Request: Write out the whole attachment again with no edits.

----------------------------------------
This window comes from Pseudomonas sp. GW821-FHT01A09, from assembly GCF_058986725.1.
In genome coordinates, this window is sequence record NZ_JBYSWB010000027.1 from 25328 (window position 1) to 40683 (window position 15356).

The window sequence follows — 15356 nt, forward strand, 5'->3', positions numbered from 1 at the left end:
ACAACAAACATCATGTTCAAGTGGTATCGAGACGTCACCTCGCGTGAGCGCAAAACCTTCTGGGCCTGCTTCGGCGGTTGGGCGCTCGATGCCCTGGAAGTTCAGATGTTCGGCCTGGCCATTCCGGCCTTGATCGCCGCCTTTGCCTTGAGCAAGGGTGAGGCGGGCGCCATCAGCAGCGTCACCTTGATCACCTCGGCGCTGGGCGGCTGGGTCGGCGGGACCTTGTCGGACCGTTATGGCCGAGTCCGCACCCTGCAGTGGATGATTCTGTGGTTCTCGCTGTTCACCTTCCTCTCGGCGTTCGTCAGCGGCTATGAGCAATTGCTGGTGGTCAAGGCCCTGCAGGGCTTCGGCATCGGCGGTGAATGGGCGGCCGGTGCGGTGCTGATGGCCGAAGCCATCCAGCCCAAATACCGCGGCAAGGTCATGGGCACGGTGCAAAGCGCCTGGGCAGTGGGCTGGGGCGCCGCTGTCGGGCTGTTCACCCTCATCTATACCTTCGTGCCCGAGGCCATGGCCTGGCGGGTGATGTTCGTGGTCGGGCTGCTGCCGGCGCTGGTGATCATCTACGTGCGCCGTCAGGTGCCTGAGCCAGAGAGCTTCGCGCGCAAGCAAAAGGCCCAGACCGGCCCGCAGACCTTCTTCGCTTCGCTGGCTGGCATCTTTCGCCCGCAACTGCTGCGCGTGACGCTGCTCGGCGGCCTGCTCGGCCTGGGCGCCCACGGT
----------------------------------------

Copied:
This window comes from Pseudomonas sp. GW821-FHT01A09, from assembly GCF_058986725.1.
In genome coordinates, this window is sequence record NZ_JBYSWB010000027.1 from 25328 (window position 1) to 40683 (window position 15356).

The window sequence follows — 15356 nt, forward strand, 5'->3', positions numbered from 1 at the left end:
ACAACAAACATCATGTTCAAGTGGTATCGAGACGTCACCTCGCGTGAGCGCAAAACCTTCTGGGCCTGCTTCGGCGGTTGGGCGCTCGATGCCCTGGAAGTTCAGATGTTCGGCCTGGCCATTCCGGCCTTGATCGCCGCCTTTGCCTTGAGCAAGGGTGAGGCGGGCGCCATCAGCAGCGTCACCTTGATCACCTCGGCGCTGGGCGGCTGGGTCGGCGGGACCTTGTCGGACCGTTATGGCCGAGTCCGCACCCTGCAGTGGATGATTCTGTGGTTCTCGCTGTTCACCTTCCTCTCGGCGTTCGTCAGCGGCTATGAGCAATTGCTGGTGGTCAAGGCCCTGCAGGGCTTCGGCATCGGCGGTGAATGGGCGGCCGGTGCGGTGCTGATGGCCGAAGCCATCCAGCCCAAATACCGCGGCAAGGTCATGGGCACGGTGCAAAGCGCCTGGGCAGTGGGCTGGGGCGCCGCTGTCGGGCTGTTCACCCTCATCTATACCTTCGTGCCCGAGGCCATGGCCTGGCGGGTGATGTTCGTGGTCGGGCTGCTGCCGGCGCTGGTGATCATCTACGTGCGCCGTCAGGTGCCTGAGCCAGAGAGCTTCGCGCGCAAGCAAAAGGCCCAGACCGGCCCGCAGACCTTCTTCGCTTCGCTGGCTGGCATCTTTCGCCCGCAACTGCTGCGCGTGACGCTGCTCGGCGGCCTGCTCGGCCTGGGCGCCCACGGT